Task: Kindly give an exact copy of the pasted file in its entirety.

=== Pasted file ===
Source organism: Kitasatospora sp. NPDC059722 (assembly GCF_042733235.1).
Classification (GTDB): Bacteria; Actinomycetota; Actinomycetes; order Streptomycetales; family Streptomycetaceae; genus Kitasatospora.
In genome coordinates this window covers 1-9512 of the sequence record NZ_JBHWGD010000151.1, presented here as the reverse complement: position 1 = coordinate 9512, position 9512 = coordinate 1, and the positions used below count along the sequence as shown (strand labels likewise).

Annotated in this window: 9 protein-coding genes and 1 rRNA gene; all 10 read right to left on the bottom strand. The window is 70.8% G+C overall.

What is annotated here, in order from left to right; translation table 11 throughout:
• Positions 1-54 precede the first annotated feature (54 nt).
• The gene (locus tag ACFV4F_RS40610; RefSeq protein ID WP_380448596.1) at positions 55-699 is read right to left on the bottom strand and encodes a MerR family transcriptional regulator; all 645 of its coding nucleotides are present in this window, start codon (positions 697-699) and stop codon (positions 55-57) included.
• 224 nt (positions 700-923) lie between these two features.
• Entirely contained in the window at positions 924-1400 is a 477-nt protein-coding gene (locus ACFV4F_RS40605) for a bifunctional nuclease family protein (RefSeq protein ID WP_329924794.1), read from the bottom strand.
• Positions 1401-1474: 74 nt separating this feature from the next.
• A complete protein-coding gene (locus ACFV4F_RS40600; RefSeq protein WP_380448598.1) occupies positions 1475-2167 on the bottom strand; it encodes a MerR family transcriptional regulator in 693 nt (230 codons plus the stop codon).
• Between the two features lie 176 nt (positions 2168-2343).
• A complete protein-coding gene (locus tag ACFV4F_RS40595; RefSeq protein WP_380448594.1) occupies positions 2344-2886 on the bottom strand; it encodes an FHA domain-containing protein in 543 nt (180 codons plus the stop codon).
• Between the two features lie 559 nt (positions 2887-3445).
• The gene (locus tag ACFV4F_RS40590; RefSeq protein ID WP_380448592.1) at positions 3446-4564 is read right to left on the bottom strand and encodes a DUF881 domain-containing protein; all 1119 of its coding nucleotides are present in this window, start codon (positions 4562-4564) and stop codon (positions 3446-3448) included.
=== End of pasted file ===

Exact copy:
Source organism: Kitasatospora sp. NPDC059722 (assembly GCF_042733235.1).
Classification (GTDB): Bacteria; Actinomycetota; Actinomycetes; order Streptomycetales; family Streptomycetaceae; genus Kitasatospora.
In genome coordinates this window covers 1-9512 of the sequence record NZ_JBHWGD010000151.1, presented here as the reverse complement: position 1 = coordinate 9512, position 9512 = coordinate 1, and the positions used below count along the sequence as shown (strand labels likewise).

Annotated in this window: 9 protein-coding genes and 1 rRNA gene; all 10 read right to left on the bottom strand. The window is 70.8% G+C overall.

What is annotated here, in order from left to right; translation table 11 throughout:
• Positions 1-54 precede the first annotated feature (54 nt).
• The gene (locus tag ACFV4F_RS40610; RefSeq protein ID WP_380448596.1) at positions 55-699 is read right to left on the bottom strand and encodes a MerR family transcriptional regulator; all 645 of its coding nucleotides are present in this window, start codon (positions 697-699) and stop codon (positions 55-57) included.
• 224 nt (positions 700-923) lie between these two features.
• Entirely contained in the window at positions 924-1400 is a 477-nt protein-coding gene (locus ACFV4F_RS40605) for a bifunctional nuclease family protein (RefSeq protein ID WP_329924794.1), read from the bottom strand.
• Positions 1401-1474: 74 nt separating this feature from the next.
• A complete protein-coding gene (locus ACFV4F_RS40600; RefSeq protein WP_380448598.1) occupies positions 1475-2167 on the bottom strand; it encodes a MerR family transcriptional regulator in 693 nt (230 codons plus the stop codon).
• Between the two features lie 176 nt (positions 2168-2343).
• A complete protein-coding gene (locus tag ACFV4F_RS40595; RefSeq protein WP_380448594.1) occupies positions 2344-2886 on the bottom strand; it encodes an FHA domain-containing protein in 543 nt (180 codons plus the stop codon).
• Between the two features lie 559 nt (positions 2887-3445).
• The gene (locus tag ACFV4F_RS40590; RefSeq protein ID WP_380448592.1) at positions 3446-4564 is read right to left on the bottom strand and encodes a DUF881 domain-containing protein; all 1119 of its coding nucleotides are present in this window, start codon (positions 4562-4564) and stop codon (positions 3446-3448) included.